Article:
Building » Southport (Birkdale) – St Teresa of Avila

Southport (Birkdale) – St Teresa of Avila

Everton Road, Birkdale, Southport PR8

A good example of its type, exhibiting an unusual plan and forming a group with the presbytery and school. The interior has fine spatial qualities and good stained glass.

The church was founded as an offshoot of St Joseph Birkdale (qv) by Canon Taylor. The land was given by the Scarisbrick Trustees. The architects for the church and presbytery were Sinnott, Sinnott & Powell of Liverpool. Both buildings are described in the list entry below. Points to note are that the description of the presbytery exterior is wrongly headed church exterior. The church interior incorporates a chapel in the south transept with a carved stone reredos with a statue of St Teresa and altar. High altar and reredos with carvings of angels and the words Ecce Panis Angelorum. There is an unusually good scheme of nave glass by the Dublin firm Earley & Co., showing English martyrs and saints. The Hardman glass is generally later and of lesser quality. The sanctuary was remodelled probably about 1950, when it was panelled with marble. A late-twentieth-century reordering created a forward altar and ambo made from altar rails, etc.

List description


Roman Catholic church with attached presbytery. 1897 (dated 1897 on foundation stone in west gable of church) by Sinnott, Sinnott and Powell; slightly altered. Red brick with dressings of red sandstone and some buff terracotta, slate roofs. STYLE: Early English.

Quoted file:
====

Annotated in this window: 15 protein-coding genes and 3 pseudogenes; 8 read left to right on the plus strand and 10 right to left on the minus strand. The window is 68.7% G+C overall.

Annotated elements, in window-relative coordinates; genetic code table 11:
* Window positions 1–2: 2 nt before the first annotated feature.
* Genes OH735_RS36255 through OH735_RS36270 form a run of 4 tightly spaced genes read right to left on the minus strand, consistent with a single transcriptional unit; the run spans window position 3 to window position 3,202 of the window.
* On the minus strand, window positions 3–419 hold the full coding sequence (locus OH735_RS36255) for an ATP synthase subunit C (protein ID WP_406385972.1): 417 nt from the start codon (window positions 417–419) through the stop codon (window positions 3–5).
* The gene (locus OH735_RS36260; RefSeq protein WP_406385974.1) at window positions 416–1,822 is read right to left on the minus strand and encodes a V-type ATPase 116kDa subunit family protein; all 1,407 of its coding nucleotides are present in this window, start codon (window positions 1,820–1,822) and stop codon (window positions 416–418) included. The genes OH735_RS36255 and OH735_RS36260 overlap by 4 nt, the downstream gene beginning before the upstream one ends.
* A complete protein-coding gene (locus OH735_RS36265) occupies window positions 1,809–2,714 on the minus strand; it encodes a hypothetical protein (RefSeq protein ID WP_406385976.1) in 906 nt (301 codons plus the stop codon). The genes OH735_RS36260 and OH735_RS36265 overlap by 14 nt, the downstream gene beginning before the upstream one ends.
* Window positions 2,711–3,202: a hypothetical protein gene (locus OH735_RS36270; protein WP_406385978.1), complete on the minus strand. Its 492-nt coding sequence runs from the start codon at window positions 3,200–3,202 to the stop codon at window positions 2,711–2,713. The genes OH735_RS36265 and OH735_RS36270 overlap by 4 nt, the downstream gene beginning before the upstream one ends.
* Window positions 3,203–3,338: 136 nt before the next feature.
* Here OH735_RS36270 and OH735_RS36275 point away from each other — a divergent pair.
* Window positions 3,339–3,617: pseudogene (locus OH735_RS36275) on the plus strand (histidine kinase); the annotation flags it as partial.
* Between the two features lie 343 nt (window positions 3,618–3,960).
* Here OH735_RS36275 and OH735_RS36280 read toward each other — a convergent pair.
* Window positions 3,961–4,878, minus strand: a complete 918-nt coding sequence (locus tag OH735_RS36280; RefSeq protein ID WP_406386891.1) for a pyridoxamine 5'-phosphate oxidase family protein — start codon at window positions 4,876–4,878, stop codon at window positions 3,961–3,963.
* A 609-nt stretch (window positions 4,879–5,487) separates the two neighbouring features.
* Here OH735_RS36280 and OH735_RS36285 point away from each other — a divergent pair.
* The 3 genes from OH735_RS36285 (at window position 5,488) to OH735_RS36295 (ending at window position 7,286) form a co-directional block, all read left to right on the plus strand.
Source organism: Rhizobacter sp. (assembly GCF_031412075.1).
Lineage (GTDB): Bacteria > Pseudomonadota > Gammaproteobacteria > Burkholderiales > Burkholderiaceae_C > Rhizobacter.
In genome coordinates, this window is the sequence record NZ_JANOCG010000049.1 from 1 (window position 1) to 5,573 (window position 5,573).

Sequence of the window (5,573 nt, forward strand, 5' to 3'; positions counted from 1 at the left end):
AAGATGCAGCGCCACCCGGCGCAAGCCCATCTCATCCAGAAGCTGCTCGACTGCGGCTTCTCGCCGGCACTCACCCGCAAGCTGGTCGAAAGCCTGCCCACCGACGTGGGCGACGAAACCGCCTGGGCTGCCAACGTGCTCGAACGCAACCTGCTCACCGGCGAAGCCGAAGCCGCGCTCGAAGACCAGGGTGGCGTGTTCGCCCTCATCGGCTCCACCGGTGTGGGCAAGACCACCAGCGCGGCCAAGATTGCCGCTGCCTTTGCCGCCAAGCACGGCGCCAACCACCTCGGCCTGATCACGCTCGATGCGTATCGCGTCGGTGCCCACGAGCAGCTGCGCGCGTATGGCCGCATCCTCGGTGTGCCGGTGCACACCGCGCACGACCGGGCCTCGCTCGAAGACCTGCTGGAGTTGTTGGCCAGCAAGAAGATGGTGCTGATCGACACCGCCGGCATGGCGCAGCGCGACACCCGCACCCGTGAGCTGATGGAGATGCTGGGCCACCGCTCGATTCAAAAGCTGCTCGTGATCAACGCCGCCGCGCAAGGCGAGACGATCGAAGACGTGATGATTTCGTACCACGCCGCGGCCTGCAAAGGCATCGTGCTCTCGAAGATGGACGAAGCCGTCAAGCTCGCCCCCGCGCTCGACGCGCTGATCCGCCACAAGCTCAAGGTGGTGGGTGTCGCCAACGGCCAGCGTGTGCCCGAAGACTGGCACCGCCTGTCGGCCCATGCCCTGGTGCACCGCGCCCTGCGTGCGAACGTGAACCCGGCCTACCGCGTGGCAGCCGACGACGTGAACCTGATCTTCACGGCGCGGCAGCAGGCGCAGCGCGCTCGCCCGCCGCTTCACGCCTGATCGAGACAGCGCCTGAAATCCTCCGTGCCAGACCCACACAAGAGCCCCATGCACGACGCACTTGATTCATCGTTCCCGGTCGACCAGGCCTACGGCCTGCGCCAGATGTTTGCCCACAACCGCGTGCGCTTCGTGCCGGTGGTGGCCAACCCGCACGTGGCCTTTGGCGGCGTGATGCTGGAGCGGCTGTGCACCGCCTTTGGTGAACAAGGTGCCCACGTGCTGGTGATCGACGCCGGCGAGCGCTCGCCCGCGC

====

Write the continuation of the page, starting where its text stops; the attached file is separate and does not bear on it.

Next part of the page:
CHURCH EXTERIOR AND PLAN: 2 elements in a single composition, with the presbytery linked to the north side of the nave by a short enclosed cloister. In Early English style, has an unusual concentric cruciform plan composed of a narrow nave opening out into broad full-height 2-bay aisles under hipped roofs, with a fleche over the crossing, a short gabled transept to each aisle, and the chancel forming the fourth arm of the cross. The nave, with a low sandstone rubble plinth and 2 bands of buff terracotta, has 2 lancets and a rose window in the west gable wall, all with hoodmoulds, and a steeply-pitched coped gable with an apex cross; its south side has a gabled porch to the first bay and 5 lancets which have hoodmoulds with carved stops. The protruding west angle of the south aisle has a doorway in its south face; and the gable of the transept to this has 2 lancets like those of the nave, and the east angle of the aisle has a similar lancet (there are no windows in the east walls of the transept, aisle or chancel). The gable of the north transept carries a bellcote. CHURCH INTERIOR: very wide central space with 2-bay arcades to north and south, each with 2-centred arches on a cylindrical pier with carved foliated cap; 4 altars (one in the north aisle and 2 in the south, in addition to that in the chancel) each with a carved reredos. Good stained glass windows, one by Hardman of Birmingham.

PRESBYTERY PLAN: has a short south-east wing linked by a short single-storey range to the church, has an otherwise square plan (plus an added lean-to porch-cum- parlour along the south wall). CHURCH EXTERIOR: 2 storeys and attic with a pyramidal roof, a 2-window west facade with a red terracotta string course, sandstone impost bands to both floors, and a sloped cornice of 5 corbelled courses (all carried round). The ground floor has a wooden canted bay window to the right, a 3-light mullioned window to the left with chamfered mullions and segmental-headed sashed lights which have glazing bars in the upper leaf; the upper floor has matching windows. The roof has a large 4-light attic dormer with a hipped roof and apex cross; and a cruciform chimney stack in the centre with corbelled cornice. The south side has simpler single-light windows.

Listing NGR: SD3349615763

Heritage Details

Architect: Sinnott, Sinnott & Powell

Original Date: 1897

Conservation Area: No

Listed Grade: Grade II